A riparian forest is a stand of trees or a forest which is located next to a body of water. Technically, the term “riparian” refers to flowing bodies of water like creeks, streams, and rivers, but people refer to forested areas around standing water like lakes and reservoirs as riparian forests as well. Riparian forest plays a very important ecological role and is a topic of interest among biologists all over the world in addition to conservationists and representatives of government agencies concerned with environmental health.
In nature, riparian forests are very common. Trees and plants are drawn to river banks because of the steady supply of water and nutrient-rich sediment. Often these areas have very high biodiversity, because they support a broad spectrum of plant and animal species. In fact, the tendency of certain tree species to only grow around water was utilized by early explorers in the American West as they attempted to identify water supplies in sometimes bleak landscapes.
A riparian forest can also be planted by humans for a specific purpose. Some ecological organizations and government agencies are interested in establishing riparian forest buffers which include trees and plants which are introduced. Native species may be used, especially for conservation projects, depending on the setting. The goal of the buffer is to confer the benefits of a natural riparian forest, potentially to replace vegetation which has been removed, and, sometimes, to help control pollution.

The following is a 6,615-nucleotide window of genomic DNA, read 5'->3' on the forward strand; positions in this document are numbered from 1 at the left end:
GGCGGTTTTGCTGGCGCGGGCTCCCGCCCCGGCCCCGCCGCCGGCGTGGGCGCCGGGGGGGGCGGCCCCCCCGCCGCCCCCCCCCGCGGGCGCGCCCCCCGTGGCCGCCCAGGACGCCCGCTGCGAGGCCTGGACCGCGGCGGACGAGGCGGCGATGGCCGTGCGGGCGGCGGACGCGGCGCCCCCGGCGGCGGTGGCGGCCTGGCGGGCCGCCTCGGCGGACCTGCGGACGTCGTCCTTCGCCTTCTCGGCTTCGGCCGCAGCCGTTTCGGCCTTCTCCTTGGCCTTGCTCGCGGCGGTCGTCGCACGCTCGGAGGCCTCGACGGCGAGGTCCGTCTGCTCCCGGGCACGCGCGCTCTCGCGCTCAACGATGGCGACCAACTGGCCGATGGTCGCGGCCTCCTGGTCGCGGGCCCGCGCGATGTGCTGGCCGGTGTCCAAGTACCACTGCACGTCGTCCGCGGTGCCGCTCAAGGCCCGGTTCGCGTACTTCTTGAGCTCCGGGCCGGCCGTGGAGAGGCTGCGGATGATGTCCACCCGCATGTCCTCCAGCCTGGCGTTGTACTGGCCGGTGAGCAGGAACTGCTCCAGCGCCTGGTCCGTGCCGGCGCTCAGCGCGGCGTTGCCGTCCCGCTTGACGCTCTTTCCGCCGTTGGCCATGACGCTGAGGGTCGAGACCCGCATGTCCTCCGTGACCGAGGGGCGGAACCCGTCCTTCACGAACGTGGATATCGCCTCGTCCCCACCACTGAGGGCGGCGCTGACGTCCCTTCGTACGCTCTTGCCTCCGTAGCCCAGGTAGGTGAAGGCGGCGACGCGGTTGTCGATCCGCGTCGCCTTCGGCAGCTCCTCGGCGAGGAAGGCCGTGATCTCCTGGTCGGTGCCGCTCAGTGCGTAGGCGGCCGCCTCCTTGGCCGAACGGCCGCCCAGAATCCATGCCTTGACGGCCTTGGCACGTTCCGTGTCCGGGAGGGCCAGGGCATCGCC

Trees stabilize river banks with their network of roots, reducing soil loss due to erosion and controlling sediment as a result. In addition, a riparian forest provides habitat for animals, as well as an environment which may be more hospitable to some plant species. The forest can help to trap and control non-point pollution, to keep overall temperatures within a comfortable range, and to reduce water loss through evaporation. Vegetation near bodies of water also helps with flood control, reducing the risk of flood damage in low-lying areas which may be located in close proximity to the water.
Riparian restoration often involves planting trees to create a riparian forest for the purpose of promoting biodiversity in the area. Vegetation can also help restore the natural environment in areas which have been damaged by human activity. Establishing riparian forest may also be a project which excites human members of the community, as people often enjoy looking at forests and using forested areas for recreation.